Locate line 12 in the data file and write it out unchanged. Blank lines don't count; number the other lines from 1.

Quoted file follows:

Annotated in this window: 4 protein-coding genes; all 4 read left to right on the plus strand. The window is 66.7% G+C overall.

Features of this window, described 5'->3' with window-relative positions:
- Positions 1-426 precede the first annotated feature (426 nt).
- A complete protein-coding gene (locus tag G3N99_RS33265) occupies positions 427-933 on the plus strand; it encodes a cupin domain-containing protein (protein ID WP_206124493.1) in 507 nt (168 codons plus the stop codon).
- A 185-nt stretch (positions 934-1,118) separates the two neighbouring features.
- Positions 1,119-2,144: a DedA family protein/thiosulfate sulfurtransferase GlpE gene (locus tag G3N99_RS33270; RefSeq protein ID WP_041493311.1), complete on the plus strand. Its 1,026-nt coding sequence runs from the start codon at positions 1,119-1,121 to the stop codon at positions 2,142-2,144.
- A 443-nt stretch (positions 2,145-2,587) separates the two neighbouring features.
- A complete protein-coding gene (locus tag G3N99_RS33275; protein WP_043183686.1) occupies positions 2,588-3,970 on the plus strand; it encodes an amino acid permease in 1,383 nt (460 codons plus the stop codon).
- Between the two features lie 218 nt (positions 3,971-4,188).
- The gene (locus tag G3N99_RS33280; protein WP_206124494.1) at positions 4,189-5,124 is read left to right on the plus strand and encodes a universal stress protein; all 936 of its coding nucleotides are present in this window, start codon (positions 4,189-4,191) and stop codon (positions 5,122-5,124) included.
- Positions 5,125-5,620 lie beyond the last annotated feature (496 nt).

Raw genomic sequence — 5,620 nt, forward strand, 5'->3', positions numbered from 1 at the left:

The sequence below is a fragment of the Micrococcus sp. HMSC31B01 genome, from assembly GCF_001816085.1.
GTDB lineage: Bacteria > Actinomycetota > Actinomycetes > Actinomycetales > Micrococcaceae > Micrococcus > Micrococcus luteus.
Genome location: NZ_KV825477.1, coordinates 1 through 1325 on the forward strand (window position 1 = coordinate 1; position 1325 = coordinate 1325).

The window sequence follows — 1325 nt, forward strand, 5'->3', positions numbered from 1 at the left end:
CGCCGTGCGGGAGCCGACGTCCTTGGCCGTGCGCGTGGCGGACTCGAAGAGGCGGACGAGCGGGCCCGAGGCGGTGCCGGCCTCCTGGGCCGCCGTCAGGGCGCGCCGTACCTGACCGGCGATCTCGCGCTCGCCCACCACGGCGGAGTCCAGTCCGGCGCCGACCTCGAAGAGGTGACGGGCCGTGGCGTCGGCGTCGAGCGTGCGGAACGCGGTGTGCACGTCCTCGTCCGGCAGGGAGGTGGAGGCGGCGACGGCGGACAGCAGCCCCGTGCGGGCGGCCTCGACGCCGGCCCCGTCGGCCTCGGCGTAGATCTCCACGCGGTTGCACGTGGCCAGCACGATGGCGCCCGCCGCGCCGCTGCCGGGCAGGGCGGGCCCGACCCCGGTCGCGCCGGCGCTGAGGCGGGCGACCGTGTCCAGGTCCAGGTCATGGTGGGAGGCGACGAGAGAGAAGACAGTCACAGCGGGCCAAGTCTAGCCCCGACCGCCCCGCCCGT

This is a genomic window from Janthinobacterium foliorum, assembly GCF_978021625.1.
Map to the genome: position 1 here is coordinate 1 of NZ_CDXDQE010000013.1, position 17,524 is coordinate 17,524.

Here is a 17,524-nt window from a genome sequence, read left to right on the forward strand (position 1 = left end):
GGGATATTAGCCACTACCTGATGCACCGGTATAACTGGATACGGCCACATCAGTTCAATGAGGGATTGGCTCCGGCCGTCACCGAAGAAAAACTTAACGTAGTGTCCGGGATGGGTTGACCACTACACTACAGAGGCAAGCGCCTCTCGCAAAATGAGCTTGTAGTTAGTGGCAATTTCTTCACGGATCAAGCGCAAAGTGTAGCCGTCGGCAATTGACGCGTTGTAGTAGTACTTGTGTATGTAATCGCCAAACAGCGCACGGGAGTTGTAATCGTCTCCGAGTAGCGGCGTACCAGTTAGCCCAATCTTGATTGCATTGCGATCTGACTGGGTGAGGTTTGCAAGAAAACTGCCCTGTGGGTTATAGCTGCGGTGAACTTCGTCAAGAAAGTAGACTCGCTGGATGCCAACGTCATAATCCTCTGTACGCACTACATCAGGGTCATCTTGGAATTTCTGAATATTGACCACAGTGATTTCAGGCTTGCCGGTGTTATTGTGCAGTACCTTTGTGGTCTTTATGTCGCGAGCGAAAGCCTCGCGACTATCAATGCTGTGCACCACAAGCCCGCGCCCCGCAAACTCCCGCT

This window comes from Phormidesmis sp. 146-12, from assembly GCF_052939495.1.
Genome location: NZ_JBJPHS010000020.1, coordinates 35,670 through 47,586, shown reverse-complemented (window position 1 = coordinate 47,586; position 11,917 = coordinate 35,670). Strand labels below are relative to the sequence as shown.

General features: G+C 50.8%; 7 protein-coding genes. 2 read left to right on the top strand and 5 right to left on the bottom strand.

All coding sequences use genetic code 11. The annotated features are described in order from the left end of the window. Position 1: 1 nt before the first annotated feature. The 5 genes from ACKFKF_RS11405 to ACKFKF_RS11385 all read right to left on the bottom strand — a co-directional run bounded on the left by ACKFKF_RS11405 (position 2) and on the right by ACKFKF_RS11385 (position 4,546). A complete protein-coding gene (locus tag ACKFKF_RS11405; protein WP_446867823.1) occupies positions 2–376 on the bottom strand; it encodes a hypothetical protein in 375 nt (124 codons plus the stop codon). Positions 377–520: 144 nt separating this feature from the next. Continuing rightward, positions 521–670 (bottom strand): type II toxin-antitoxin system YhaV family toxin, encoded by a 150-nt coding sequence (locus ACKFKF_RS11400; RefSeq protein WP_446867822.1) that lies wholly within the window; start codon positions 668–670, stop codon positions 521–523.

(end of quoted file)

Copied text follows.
Raw genomic sequence — 5,620 nt, forward strand, 5'->3', positions numbered from 1 at the left: